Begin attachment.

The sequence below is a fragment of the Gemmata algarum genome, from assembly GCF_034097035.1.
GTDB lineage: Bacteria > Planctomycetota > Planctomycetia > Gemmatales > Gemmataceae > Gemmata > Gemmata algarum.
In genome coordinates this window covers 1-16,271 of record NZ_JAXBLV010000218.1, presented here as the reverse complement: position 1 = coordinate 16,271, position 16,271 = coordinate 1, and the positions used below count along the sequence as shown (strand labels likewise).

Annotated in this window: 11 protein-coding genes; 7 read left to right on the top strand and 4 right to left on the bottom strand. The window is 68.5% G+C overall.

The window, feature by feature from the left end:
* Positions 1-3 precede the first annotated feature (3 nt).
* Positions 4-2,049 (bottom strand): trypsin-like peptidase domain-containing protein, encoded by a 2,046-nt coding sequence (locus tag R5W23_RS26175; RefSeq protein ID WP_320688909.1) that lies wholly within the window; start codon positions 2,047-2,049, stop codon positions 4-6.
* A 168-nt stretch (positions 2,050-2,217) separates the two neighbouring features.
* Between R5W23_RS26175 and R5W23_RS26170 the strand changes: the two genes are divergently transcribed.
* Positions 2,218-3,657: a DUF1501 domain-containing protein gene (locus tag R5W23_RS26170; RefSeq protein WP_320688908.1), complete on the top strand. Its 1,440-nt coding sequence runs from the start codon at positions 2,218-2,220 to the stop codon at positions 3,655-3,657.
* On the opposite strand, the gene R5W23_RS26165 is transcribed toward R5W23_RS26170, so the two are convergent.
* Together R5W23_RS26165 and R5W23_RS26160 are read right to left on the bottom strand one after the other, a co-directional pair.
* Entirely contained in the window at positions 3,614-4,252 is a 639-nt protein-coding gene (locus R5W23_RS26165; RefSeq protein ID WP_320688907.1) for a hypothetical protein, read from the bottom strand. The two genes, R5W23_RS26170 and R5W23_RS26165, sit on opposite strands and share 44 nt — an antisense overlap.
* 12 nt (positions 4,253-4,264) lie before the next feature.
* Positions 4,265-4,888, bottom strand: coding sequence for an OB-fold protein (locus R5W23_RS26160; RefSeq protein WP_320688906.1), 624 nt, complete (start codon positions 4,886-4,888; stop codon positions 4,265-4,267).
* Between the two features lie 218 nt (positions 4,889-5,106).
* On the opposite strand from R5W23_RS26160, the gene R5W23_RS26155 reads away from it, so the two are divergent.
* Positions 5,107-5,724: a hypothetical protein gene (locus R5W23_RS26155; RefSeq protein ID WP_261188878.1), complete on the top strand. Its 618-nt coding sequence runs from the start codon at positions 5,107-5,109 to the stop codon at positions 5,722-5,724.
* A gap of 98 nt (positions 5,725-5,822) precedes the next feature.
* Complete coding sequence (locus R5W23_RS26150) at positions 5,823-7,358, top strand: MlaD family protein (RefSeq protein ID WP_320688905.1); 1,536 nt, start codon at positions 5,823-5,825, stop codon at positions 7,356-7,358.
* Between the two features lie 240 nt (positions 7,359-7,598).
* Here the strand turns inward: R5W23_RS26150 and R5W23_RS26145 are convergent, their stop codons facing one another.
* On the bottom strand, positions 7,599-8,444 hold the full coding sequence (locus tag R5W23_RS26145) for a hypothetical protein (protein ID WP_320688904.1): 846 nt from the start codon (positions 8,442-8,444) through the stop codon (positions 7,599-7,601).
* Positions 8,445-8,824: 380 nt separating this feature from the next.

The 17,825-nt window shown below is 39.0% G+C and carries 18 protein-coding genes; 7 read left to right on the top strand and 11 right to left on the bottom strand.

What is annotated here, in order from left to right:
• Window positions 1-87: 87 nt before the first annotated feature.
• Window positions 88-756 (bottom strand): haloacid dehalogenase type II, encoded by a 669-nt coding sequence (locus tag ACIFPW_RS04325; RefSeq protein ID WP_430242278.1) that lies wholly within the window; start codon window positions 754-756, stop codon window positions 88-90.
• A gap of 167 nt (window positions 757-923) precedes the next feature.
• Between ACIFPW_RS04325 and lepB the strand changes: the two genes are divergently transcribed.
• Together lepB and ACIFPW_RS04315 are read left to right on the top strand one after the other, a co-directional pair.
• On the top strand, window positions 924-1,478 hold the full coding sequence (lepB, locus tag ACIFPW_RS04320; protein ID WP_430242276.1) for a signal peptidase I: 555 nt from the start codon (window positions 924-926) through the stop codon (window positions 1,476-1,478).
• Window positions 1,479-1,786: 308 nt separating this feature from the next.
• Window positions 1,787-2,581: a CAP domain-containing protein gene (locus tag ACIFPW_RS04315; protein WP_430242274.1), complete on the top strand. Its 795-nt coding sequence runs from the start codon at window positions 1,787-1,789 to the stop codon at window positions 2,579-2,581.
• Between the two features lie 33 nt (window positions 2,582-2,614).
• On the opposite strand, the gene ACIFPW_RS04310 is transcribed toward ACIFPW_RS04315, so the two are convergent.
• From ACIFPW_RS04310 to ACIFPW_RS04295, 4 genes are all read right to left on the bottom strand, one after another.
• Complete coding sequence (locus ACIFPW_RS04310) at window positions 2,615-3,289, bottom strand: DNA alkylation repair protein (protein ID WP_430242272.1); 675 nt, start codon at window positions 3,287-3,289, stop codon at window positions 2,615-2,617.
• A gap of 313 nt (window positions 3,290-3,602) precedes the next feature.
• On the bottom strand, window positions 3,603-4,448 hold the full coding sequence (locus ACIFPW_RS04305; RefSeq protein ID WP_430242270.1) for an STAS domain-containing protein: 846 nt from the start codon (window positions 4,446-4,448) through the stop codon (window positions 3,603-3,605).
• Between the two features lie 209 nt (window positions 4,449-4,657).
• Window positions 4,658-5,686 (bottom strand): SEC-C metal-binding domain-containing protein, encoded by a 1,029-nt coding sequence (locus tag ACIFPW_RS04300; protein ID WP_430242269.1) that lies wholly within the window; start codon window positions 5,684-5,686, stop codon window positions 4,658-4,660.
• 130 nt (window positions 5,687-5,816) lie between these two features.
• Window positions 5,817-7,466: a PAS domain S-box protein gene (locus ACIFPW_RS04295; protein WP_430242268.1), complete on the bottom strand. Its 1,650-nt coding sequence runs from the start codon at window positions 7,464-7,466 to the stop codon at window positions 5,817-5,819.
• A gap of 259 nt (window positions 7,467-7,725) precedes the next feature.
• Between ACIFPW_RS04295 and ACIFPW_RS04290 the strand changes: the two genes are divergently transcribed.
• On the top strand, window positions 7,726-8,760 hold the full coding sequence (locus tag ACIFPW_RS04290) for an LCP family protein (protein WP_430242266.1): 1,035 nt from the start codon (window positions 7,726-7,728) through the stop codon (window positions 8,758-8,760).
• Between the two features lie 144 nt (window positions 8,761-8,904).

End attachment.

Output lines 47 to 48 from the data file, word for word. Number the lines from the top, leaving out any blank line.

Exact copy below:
• On the top strand, window positions 7,726-8,760 hold the full coding sequence (locus tag ACIFPW_RS04290) for an LCP family protein (protein WP_430242266.1): 1,035 nt from the start codon (window positions 7,726-7,728) through the stop codon (window positions 8,758-8,760).
• Between the two features lie 144 nt (window positions 8,761-8,904).